Back in the era of analogue tape and non-automated analogue mixers, you could walk into any studio and — other than perhaps trying to figure out the patchbay — start recording and mixing. There were different brands of tape machine and mixer, but they all worked in pretty much the same way, as did the more limited amount of outboard that was available then. Today's studio landscape is very different: software has largely taken over from hardware recorders and mixers come embedded in every piece of DAW software. Some engineers still prefer to use external hardware mixers, but even then the signal flow in and out of the mixer is often directed from within the DAW software, and if the external mixer includes some kind of automation system, it is likely to differ in operation between models.
It might seem that as three or four pieces of software seem to dominate the professional music recording world, all you need to do to ensure familiarity with pretty much any studio is to learn how to use those popular DAWs. After all, they tend to do pretty much the same job, so the main challenge is in locating all the features and functions that you know must be there somewhere. That's definitely a good first step, especially if you're on a music technology course and intend to look for a job in the industry. Get familiar with as many different DAWs as you can. However, it doesn't end there...
Unfortunately, one of the great strengths of DAWs — user configurability — also acts as a barrier when it comes to working in somebody else's studio. Because each user can create their own set of key commands, their DAW essentially becomes unique, and while 'unique' can be a good thing if you're the only one using the system, it can seriously impede anybody else's attempt to operate it. While it is usually possible to import key command preference files, few DAWs make it a straightforward process and it certainly isn't practical if members of a songwriting team are handing the DAW control to each other every few minutes.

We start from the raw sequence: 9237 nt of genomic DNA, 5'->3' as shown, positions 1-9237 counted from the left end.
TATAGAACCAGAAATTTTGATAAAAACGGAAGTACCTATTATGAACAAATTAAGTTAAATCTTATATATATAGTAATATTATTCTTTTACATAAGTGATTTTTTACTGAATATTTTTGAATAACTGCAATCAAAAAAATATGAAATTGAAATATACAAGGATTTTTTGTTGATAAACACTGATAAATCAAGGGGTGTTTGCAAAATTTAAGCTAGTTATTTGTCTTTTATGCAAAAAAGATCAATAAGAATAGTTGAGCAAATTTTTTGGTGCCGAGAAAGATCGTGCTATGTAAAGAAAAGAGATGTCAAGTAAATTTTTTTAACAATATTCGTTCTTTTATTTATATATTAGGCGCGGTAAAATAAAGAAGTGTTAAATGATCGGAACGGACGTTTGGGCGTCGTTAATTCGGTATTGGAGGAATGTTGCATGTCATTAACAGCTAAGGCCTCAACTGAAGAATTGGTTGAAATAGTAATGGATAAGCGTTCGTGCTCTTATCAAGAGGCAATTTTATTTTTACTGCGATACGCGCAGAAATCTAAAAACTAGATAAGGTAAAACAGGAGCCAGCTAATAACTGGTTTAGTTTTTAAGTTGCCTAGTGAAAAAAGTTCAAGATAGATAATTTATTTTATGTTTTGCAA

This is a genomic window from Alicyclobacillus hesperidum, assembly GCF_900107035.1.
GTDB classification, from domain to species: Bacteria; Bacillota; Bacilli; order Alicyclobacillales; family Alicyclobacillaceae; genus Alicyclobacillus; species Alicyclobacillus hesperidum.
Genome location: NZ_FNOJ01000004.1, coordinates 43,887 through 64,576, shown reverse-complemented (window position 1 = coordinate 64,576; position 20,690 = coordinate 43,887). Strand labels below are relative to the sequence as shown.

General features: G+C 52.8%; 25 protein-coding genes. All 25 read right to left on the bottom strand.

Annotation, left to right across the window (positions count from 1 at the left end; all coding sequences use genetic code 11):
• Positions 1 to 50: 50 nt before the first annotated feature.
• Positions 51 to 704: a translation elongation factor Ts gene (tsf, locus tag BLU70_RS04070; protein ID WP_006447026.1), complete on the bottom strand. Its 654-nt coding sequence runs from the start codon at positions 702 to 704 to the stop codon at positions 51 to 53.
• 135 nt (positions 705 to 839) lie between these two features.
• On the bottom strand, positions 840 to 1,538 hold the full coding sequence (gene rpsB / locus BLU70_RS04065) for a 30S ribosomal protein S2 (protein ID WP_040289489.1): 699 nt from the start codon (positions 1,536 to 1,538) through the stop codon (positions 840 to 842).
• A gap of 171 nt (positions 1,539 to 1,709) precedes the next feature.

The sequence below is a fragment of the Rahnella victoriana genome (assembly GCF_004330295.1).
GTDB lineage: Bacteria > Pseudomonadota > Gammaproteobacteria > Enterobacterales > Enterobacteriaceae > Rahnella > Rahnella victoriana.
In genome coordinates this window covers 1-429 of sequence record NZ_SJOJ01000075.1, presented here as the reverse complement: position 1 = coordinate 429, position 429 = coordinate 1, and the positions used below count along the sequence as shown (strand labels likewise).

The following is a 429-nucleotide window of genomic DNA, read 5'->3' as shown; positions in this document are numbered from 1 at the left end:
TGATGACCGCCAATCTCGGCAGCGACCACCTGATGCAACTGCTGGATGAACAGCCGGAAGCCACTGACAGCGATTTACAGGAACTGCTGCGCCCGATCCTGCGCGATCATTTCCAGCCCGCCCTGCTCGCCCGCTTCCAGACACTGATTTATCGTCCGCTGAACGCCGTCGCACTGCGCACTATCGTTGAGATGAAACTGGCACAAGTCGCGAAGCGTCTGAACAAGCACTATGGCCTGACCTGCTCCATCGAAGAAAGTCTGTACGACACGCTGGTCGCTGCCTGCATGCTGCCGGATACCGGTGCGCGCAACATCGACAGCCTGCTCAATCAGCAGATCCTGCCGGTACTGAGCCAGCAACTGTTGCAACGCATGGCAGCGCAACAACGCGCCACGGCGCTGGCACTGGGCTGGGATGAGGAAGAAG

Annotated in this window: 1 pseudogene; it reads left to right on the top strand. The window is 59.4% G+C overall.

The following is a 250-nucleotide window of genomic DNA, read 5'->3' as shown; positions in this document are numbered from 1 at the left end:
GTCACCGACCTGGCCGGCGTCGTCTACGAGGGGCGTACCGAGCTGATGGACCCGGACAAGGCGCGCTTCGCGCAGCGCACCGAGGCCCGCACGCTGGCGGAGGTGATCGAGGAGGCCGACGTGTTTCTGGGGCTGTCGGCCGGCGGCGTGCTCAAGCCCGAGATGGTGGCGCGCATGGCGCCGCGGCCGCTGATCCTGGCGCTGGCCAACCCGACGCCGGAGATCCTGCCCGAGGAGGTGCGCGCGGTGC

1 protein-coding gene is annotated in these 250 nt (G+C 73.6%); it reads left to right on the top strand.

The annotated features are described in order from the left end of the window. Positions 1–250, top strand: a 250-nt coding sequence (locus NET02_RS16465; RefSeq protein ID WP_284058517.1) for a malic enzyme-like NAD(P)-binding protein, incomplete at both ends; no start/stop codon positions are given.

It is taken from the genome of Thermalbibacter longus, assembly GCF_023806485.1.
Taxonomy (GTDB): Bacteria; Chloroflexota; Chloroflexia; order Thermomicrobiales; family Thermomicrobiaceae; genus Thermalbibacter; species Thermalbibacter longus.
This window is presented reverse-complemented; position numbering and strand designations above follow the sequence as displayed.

What's actually needed is what lamentably few DAWs offer; the facility to save your own key commands and other personalised settings on a memory stick that you can take to any studio running the same DAW, then by simply hitting a 'Guest' button on the DAW screen your own settings immediately become active. Properly implemented, such a feature would allow two or more people to work on the same project, swapping back and forth between user settings at the touch of a single button, allowing any member of the group to 'drive' the mouse at appropriate times. Surely I can't be the only person who feels that adding a feature of this type should be close to the top of the priority list for any DAW development team?
Paul White Editor In Chief